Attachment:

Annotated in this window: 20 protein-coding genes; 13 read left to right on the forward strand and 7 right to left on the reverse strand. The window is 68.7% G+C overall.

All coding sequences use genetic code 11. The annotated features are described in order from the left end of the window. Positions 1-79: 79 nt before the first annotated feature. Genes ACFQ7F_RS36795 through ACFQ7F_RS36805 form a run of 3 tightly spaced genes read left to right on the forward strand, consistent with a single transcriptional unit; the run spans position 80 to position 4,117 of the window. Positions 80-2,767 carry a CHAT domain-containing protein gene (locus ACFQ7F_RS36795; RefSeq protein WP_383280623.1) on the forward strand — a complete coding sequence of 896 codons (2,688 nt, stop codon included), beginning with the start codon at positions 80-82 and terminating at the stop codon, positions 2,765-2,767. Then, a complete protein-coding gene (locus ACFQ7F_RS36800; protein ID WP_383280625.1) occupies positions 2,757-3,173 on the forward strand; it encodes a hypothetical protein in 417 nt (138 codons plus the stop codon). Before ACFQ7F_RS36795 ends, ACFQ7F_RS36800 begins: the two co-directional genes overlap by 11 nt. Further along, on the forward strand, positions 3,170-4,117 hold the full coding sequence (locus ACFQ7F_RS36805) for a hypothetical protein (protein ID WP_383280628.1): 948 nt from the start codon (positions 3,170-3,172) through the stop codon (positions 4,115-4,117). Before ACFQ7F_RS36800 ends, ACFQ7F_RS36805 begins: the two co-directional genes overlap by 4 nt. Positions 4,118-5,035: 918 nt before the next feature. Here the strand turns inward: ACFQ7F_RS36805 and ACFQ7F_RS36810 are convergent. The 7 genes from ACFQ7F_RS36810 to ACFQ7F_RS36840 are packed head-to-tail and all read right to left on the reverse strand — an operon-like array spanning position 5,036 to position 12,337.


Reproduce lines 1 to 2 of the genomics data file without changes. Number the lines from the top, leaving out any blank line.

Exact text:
Annotated in this window: 20 protein-coding genes; 13 read left to right on the forward strand and 7 right to left on the reverse strand. The window is 68.7% G+C overall.

All coding sequences use genetic code 11. The annotated features are described in order from the left end of the window. Positions 1-79: 79 nt before the first annotated feature. Genes ACFQ7F_RS36795 through ACFQ7F_RS36805 form a run of 3 tightly spaced genes read left to right on the forward strand, consistent with a single transcriptional unit; the run spans position 80 to position 4,117 of the window. Positions 80-2,767 carry a CHAT domain-containing protein gene (locus ACFQ7F_RS36795; RefSeq protein WP_383280623.1) on the forward strand — a complete coding sequence of 896 codons (2,688 nt, stop codon included), beginning with the start codon at positions 80-82 and terminating at the stop codon, positions 2,765-2,767. Then, a complete protein-coding gene (locus ACFQ7F_RS36800; protein ID WP_383280625.1) occupies positions 2,757-3,173 on the forward strand; it encodes a hypothetical protein in 417 nt (138 codons plus the stop codon). Before ACFQ7F_RS36795 ends, ACFQ7F_RS36800 begins: the two co-directional genes overlap by 11 nt. Further along, on the forward strand, positions 3,170-4,117 hold the full coding sequence (locus ACFQ7F_RS36805) for a hypothetical protein (protein ID WP_383280628.1): 948 nt from the start codon (positions 3,170-3,172) through the stop codon (positions 4,115-4,117). Before ACFQ7F_RS36800 ends, ACFQ7F_RS36805 begins: the two co-directional genes overlap by 4 nt. Positions 4,118-5,035: 918 nt before the next feature. Here the strand turns inward: ACFQ7F_RS36805 and ACFQ7F_RS36810 are convergent. The 7 genes from ACFQ7F_RS36810 to ACFQ7F_RS36840 are packed head-to-tail and all read right to left on the reverse strand — an operon-like array spanning position 5,036 to position 12,337.